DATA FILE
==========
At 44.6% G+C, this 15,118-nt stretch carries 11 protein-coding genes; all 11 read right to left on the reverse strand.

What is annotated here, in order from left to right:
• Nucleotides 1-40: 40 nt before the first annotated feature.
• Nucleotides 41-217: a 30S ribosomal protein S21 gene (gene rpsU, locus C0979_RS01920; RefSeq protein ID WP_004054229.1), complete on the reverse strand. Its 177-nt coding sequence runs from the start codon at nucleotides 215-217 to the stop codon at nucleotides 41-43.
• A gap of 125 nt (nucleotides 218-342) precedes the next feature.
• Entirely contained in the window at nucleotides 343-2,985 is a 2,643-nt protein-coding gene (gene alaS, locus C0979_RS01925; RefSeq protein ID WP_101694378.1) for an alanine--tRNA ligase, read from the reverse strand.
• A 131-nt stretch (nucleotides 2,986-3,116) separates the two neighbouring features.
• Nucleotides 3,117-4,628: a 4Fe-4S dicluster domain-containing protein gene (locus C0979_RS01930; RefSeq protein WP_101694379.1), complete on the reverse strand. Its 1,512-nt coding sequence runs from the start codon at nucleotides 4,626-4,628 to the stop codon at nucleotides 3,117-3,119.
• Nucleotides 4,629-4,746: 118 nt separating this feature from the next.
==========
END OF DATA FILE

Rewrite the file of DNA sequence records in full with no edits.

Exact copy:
At 44.6% G+C, this 15,118-nt stretch carries 11 protein-coding genes; all 11 read right to left on the reverse strand.

What is annotated here, in order from left to right:
• Nucleotides 1-40: 40 nt before the first annotated feature.
• Nucleotides 41-217: a 30S ribosomal protein S21 gene (gene rpsU, locus C0979_RS01920; RefSeq protein ID WP_004054229.1), complete on the reverse strand. Its 177-nt coding sequence runs from the start codon at nucleotides 215-217 to the stop codon at nucleotides 41-43.
• A gap of 125 nt (nucleotides 218-342) precedes the next feature.
• Entirely contained in the window at nucleotides 343-2,985 is a 2,643-nt protein-coding gene (gene alaS, locus C0979_RS01925; RefSeq protein ID WP_101694378.1) for an alanine--tRNA ligase, read from the reverse strand.
• A 131-nt stretch (nucleotides 2,986-3,116) separates the two neighbouring features.
• Nucleotides 3,117-4,628: a 4Fe-4S dicluster domain-containing protein gene (locus C0979_RS01930; RefSeq protein WP_101694379.1), complete on the reverse strand. Its 1,512-nt coding sequence runs from the start codon at nucleotides 4,626-4,628 to the stop codon at nucleotides 3,117-3,119.
• Nucleotides 4,629-4,746: 118 nt separating this feature from the next.